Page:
Portland, Maine 1996 Four
This is the fourth and last installment about the Portland, Maine pictures I made in 1996.
There are three more photographs in the series. Here is the next one:
With the numbers 35 and 33 this one makes me think about: serendipity, chance, similarities and differences, and, a recurring theme for me, the same but different. Serendipity as if you lived in No. 33 you'd be fortunate not to have this big hole in your front steps. Why is one side in worse condition than the other? "Similarities and differences" in this case is much like the "same but different" in that these two sides, these two apartments were made presumably exactly the same, with mirror image rooms and entrance doors. But time has modified them, individualized them, differentiated them. Look closely and you can see many differences. Decay and atrophy are persistent themes in my work, so it comes as no surprise to me that I was attracted to these crumbling concrete steps.
And now for a change, the second to last photograph in the series. For the first time we are looking over a fence into a backyard, and one that is chaotic. There is still some containment and convergence too, notice the fence on the left and the steps on the right. There is also a filthy snow bank, lots of junk and a difficult path to the building in the mid background which is being threatened into obscurity by the tree branches. Imagine leaves on those trees in mid summer. They might block the house from view completely. What else? Rather than moving in close to eliminate the fence in the foreground I chose to leave it, with its sharp points looking like spikes that would gouge you if you tried to jump it.
So here we are at the last picture in the series, this one showing real depth as we skim along several backyards. This is the first time we've seen a picture like this in the series. There are some obstructions to our release out of the picture, some junk in our way, but for the most part the path is easy. If you've looked at other series of mine you'll know that very often there is either an opening out to the rest of the world in the last picture or a barrier to that leaving. Take a look at the last image in Yountville, CA or Nantucket, MA as examples.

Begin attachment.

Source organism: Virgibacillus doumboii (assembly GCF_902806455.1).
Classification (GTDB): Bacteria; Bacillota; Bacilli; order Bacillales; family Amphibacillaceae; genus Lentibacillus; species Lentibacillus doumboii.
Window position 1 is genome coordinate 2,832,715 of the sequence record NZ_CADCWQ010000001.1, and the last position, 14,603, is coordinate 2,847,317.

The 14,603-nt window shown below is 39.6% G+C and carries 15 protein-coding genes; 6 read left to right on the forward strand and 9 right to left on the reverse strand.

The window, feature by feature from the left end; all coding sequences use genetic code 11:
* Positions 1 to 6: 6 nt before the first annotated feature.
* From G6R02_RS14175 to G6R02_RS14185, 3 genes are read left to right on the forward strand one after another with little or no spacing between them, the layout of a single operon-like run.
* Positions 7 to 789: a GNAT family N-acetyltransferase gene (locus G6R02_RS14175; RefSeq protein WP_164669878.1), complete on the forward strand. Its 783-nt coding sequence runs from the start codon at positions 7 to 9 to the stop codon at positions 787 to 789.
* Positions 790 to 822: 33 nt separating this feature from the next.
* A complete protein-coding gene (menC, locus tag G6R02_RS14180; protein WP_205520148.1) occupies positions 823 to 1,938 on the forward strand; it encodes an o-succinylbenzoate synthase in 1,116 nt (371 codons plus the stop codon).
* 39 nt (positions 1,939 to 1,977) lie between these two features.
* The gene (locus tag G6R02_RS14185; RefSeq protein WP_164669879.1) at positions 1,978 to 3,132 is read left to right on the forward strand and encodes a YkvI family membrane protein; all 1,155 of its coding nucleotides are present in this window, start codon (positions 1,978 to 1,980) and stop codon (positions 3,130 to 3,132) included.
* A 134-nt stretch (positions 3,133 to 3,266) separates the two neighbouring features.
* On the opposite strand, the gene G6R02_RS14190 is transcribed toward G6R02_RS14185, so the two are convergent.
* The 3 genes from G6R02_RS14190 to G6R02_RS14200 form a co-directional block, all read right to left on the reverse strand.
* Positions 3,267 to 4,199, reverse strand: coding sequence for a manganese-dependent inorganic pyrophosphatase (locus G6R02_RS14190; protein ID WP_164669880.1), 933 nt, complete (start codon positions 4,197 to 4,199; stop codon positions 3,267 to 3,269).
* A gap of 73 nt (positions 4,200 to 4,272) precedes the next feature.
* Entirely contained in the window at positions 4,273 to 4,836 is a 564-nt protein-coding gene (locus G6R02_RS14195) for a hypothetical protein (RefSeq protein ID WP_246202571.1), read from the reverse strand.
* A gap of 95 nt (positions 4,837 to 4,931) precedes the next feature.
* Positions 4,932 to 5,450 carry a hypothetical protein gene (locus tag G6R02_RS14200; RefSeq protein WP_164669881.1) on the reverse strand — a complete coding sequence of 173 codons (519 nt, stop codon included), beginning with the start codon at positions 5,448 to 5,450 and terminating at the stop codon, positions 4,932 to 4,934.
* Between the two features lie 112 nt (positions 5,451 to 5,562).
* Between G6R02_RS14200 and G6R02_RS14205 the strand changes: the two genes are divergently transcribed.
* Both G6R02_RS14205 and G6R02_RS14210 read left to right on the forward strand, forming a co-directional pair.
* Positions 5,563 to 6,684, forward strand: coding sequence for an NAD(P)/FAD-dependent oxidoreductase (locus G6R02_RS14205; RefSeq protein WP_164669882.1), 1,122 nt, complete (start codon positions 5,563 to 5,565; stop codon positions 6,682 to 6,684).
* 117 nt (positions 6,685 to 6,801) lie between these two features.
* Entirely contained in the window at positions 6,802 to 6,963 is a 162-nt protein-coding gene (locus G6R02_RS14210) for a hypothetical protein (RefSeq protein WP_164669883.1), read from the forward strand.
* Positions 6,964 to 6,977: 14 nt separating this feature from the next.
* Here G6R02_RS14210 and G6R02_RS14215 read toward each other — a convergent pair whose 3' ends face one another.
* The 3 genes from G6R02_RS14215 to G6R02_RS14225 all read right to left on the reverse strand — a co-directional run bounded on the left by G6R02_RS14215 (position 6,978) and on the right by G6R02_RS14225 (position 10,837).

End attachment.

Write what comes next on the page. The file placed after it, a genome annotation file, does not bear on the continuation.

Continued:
Here at at the end you might ask if there was some big point to these pictures, some conclusion to be drawn from the series that speaks to a more fundamental message. Another way to phrase this question is to ask if I went into it with a purpose in mind, a goal to achieve, some ulterior game plan perhaps to use these pictures to make a broad statement about something? Very simply, I did not. A series like this is an evolving process, made intensively over a short period of time and involving discoveries, trials, false starts, attempts and misdirections as well as successes. The Portland, Maine pictures do speak to the place, to where I photographed, to the light that was present those two days, to the time of year I made the pictures, to the issue of selectivity, how a photographer chooses to bring something to prominence, to photography and yes, to the width of the lens I used to make the pictures. But they do not dictate outcome, the viewer's interpretation of just what these pictures are about. This answer may irritate you, seem devious or that I am shirking my responsibilities as the person who made them. I don't believe I am.